Blackstone Legal Fellowship

The Blackstone Legal Fellowship is an American legal training and internship program developed and facilitated by Christian legal group Alliance Defending Freedom (ADF). Since its inception in 2000, more than 1,900 law students have participated in the program. Its main campus is in Scottsdale, Arizona. Notable faculty have included U.S. Court of Appeals Judge Amy Coney Barrett.

Blackstone Legal Fellowship
MottoLearn. Lead. Defend.
TypeLegal internship
AffiliationAlliance Defending Freedom
DirectorJeffery J. Ventrella


Sir William Blackstone in 1774

Blackstone Legal Fellowship is a highly competitive, nine week intensive summer legal training program which spans June though August. It was founded in 2000 for the purpose of preparing Christian law students for professional legal careers. The first class comprised 24 interns.[3] Since its inception Blackstone has trained more than 1,900 Christian law students.[2] In an interview, ADF co-founder Alan Sears said in 2000 Blackstone was created in response to his observation, "There’s got to be a better way for law students in America and for young lawyers than we currently have."[4] The program is made up of interns, called Fellows, from a diverse selection of law schools as well as elite institutions such as Harvard and Yale.[3] The program is named for Sir William Blackstone, the famed eighteenth century English legal scholar and jurist whose influential commentaries on the common law had a profound impact on the Founding Fathers of the United States.[5]

In 2012, Sears was asked about the major achievements of ADF. He said "among the things I am most thankful for are our Blackstone Legal Fellowship graduates."[4]

In 2017, President Donald Trump's nominee to the United States Court of Appeals for the Seventh Circuit, Amy Coney Barrett, was criticized by Senator Al Franken for teaching constitutional law at Blackstone. In her Senate committee hearing he referred to ADF as a "hate group". Barrett responded that the hate group label is "controversial". Barrett was confirmed to the court by the Senate.[6]

Program informationEdit

The Blackstone Fellowship consists of three phases described as Learn, Lead, and Defend. Fellows spend the first two weeks of the program in the classroom studying in areas such as ethics, theology and jurisprudence. Sessions consist of lectures as well as hands-on interactive presentations.[3][7]

The second phase of the program focuses on six-week field placements at a variety of venues across the United States and abroad including "public-interest law firms, attorneys, law professors, think tanks, and public-policy organizations." Placements are selected based on students' aptitude and career goals.[3][7]

Finally, the Fellows return to ADF in Scottsdale for a week long series of presentations focusing on career development and professional networking. Speakers include legal academics, members of the judiciary, elected representatives, and practicing attorneys. Interns are given an orientation to the Blackstone alumni network.[3]


Blackstone Fellows receive a scholarship of $6,300. In addition, stipends are available to cover expenses during the placement phase of the program.[1][3]


Stephanie Ann Gray

The following is a list of people who are currently or have been affiliated with Blackstone.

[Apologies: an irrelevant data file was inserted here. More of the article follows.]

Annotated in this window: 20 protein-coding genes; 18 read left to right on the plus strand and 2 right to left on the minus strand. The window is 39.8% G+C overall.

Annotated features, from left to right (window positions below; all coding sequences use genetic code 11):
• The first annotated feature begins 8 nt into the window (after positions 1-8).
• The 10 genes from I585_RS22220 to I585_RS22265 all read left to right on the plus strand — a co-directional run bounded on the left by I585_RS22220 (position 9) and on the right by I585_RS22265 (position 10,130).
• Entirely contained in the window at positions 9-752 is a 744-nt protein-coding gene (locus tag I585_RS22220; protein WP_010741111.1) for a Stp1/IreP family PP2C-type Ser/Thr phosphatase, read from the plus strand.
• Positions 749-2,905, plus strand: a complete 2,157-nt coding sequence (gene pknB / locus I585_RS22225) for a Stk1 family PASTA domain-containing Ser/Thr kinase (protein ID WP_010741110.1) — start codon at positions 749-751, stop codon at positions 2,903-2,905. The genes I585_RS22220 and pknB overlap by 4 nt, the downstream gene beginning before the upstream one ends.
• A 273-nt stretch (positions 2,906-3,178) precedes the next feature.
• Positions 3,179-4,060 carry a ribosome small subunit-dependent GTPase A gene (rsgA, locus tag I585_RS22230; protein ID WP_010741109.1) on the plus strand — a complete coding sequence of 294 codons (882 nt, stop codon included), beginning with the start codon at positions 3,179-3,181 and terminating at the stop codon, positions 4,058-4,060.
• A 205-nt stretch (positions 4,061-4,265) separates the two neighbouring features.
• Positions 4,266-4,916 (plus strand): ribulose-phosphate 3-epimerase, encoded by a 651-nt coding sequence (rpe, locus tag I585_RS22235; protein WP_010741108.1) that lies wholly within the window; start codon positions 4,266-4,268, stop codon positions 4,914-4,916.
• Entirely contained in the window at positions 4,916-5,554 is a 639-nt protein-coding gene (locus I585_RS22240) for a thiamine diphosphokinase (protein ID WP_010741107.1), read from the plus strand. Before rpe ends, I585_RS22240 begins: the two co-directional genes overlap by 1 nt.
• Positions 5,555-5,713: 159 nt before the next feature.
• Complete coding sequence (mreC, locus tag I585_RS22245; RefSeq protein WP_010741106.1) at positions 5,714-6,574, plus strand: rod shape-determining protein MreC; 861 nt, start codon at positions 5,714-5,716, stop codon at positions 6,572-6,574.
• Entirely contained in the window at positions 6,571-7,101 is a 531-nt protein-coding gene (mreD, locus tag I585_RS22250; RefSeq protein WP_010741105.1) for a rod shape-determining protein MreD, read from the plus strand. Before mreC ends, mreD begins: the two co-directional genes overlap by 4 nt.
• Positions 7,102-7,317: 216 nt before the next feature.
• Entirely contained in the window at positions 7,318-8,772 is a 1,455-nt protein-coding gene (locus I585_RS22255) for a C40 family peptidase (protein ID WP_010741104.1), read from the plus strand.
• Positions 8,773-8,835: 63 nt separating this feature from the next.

• Amy Coney Barrett, taught constitutional law at Blackstone. Currently judge on the United States Court of Appeals for the Seventh Circuit[8][6]
  • J. Budziszewski, professor, member of Advisory Board of Blackstone[9]
  • Robert P. George, legal scholar, member of Blackstone Advisory Board[9]
  • Mary Ann Glendon, former U. S. Ambassador to the Holy See, current member of Blackstone Advisory Board[9]
  • Stephanie Gray, Canadian pro-life activist, faculty member at Blackstone[9]
  • Edwin Meese, former Attorney General of the United States, currently member of Blackstone Advisory Board[9]
  • Charles E. Rice, former legal scholar and member of Blackstone Advisory Board[9]
  • Andrew Sandlin, Christian minister and theologian, faculty member at Blackstone[9]


  1. ^ a b "Blackstone FAQ's". Alliance Defending Freedom. 2018. Retrieved February 5, 2018.
  2. ^ a b "Blackstone Legal Fellowship". Alliance Defending Freedom. 2018. Retrieved February 4, 2018.
  3. ^ a b c d e f Dexter, Duggan (February 16, 2014). "How tomorrow's legal activists start the journey with a trip to Arizona". Arizona Daily Independent. Retrieved January 31, 2018.
  4. ^ a b McFeely, Tom (January 18, 2012). "Alliance Defense Fund's Chief Convert". National Catholic Register. Retrieved February 4, 2018.
  5. ^ Bailyn, Bernard, The Ideological Origins of the American Revolution (2017 edition).
  6. ^ a b Gottry, James (November 10, 2018). "Religious freedom has won some key battles recently". Washington Examiner. Retrieved February 20, 2018.
  7. ^ a b Grebing, Karen (ed.). "Blackstone Legal Fellowship Preparing AMSL Students to be Leaders of the Future". Ave Maria School of Law Advocate. Ave Maria School of Law (Fall 2013): 22–23. Retrieved February 5, 2018.
  8. ^ McIntire, Ken (September 12, 2017). "Religious Freedom Advocates Rebuke Al Franken for 'Hate Group' Slur". The Daily Signal. Retrieved February 5, 2018.
  9. ^ a b c d e f g "Blackstone Legal Fellowship". Alliance Defending Freedom. Retrieved February 2, 2018.

Further readingEdit

  • Budziszewski, J. (2006). Natural Law For Lawyers. ACW Press and The Blackstone Legal Fellowship. ISBN 978-1932124798.

External linksEdit